What About Cave Men?


Our children’s textbooks are filled with references to half-savage “cave men” from whom we supposedly descended. What can we say to our youngsters about such teachings?



Evolutionists are quite skilled at distortions, half-truths, and the manipulation of evidence to their theoretical ends. Certainly there have been those of the past (and present!) who lived in caves, but the type of domicile in which a being dwells says nothing about his “humanity.” A man who lives in a cave is no more “half-animal” than is a dog “half-human” who happens to live in a house! Consider the following facts:

First, the Bible itself speaks of those who lived in caves. After the destruction of Sodom and the other cities of the Plain, Lot and his daughters “dwelt in a cave” (Genesis 19:30). Caves frequently were used as places of refuge in biblical times (cf. Judges 6:2, 1 Samuel 14:11, 22:1-2, 23:29, 1 Kings 18:4, 19:9; see also other general references, e.g., Numbers 24: 21; Song of Solomon 2:14; Jeremiah 49:16; Obadiah 3).

Second, anthropological evidence from many cave sites reveals a strictly “human” mode of habitation. There is evidence of cooking, sewing, tools, pottery, art work, religious artifacts and even furniture—“a rock-cut divan has been found in the important Caves of Ophel” near Jerusalem (see Miller and Miller, 1944, p. 236).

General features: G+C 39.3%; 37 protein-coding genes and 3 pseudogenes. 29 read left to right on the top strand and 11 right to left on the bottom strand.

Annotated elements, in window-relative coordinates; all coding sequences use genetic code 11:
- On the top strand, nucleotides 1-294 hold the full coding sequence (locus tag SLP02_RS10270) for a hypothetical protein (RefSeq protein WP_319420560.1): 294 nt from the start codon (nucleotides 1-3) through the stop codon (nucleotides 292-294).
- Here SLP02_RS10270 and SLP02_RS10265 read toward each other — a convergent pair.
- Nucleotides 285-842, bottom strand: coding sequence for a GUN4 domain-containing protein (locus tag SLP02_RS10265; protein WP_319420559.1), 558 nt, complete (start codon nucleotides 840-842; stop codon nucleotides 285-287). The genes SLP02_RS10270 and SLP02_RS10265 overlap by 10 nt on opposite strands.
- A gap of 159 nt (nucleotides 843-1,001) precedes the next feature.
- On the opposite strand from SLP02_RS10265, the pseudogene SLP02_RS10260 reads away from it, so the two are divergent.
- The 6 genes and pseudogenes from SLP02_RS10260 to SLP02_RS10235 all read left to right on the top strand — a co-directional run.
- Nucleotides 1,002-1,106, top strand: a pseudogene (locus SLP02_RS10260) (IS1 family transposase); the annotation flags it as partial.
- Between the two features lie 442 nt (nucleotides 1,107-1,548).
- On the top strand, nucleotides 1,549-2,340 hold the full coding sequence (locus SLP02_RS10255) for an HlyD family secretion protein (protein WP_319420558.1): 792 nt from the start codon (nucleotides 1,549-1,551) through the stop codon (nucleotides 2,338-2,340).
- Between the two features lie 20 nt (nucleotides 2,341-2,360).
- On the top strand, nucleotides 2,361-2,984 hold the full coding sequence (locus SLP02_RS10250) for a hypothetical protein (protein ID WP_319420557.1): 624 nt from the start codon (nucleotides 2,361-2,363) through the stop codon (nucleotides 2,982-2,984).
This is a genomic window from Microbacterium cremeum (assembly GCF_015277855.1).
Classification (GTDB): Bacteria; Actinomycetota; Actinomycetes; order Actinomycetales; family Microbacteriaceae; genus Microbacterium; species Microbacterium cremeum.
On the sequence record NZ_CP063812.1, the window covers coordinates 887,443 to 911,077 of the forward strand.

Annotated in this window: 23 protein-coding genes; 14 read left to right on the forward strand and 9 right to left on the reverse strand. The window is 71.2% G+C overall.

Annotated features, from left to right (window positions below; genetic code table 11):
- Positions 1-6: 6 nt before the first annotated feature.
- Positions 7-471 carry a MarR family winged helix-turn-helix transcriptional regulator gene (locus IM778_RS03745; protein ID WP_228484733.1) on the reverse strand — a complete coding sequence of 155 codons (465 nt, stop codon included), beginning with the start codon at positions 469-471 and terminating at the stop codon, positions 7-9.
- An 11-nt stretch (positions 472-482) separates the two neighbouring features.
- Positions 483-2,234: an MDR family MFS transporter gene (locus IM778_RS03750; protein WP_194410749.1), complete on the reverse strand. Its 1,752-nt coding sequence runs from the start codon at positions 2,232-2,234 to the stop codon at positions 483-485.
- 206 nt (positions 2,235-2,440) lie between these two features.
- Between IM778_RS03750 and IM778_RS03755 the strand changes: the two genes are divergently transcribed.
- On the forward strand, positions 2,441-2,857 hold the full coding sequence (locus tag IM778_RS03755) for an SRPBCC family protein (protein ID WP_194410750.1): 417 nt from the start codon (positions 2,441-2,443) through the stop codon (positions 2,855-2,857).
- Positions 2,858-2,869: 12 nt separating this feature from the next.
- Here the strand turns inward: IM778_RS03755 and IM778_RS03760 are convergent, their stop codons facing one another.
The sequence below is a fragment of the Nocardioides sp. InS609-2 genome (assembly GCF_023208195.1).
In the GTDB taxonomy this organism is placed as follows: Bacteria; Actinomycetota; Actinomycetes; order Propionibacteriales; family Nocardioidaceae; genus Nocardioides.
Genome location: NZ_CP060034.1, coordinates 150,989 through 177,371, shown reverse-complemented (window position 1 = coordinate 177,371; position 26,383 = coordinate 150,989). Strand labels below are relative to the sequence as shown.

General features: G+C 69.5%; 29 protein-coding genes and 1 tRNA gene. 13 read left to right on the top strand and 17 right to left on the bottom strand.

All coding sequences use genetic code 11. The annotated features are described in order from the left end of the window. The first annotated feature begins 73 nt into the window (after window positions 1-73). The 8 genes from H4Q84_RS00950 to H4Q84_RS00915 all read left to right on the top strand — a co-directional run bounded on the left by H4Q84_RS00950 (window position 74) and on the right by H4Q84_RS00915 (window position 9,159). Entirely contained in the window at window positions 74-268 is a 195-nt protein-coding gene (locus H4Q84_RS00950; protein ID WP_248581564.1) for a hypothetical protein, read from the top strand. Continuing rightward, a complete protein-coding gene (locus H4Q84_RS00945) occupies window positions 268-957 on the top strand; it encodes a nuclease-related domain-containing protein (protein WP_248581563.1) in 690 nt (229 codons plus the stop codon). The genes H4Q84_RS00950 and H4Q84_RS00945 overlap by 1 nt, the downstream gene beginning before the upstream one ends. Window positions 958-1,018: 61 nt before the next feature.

Third, the more isolated and primitive peoples have continued to live in caves even in modern times. The Pueblo Indians lived in caves. Were they semi-human? A century ago people still were living in caves in Palestine (see McClintock and Strong, 1969, 1:168). In fact, there are many tribes today, composed of people who are unquestionably and totally “human,” yet, who are less civilized than many cultures of the ancient past—thousands of years past! In fact, Carleton S. Coon, an anthropologist with the University of Pennsylvania, has argued that the Neanderthal race had a higher level of culture than some twentieth-century tribes. Neanderthal man was a superior tool maker, skilled as a hunter, employed paint, and had many uses for flint. D.T. Dale of the Smithsonian Institution related that a Neanderthal skeleton found in Iraq had undergone surgical amputation of an arm above the elbow (cited in Culp, 1975, p. 99).

We simply must not be intimidated, therefore, by the “cave men” propaganda in the evolution-dominated textbooks.



Culp, G. Richard (1975), Remember Thy Creator (Grand Rapids, MI: Baker).

McClintock, John and James Strong (1969 reprint), Cyclopedia of Biblical, Theological, and Ecclesiastical Literature (Grand Rapids, MI: Baker).

Miller, M.S. and J.L. Miller (1944), Encyclopedia of Bible Life (New York: Harper Brothers).


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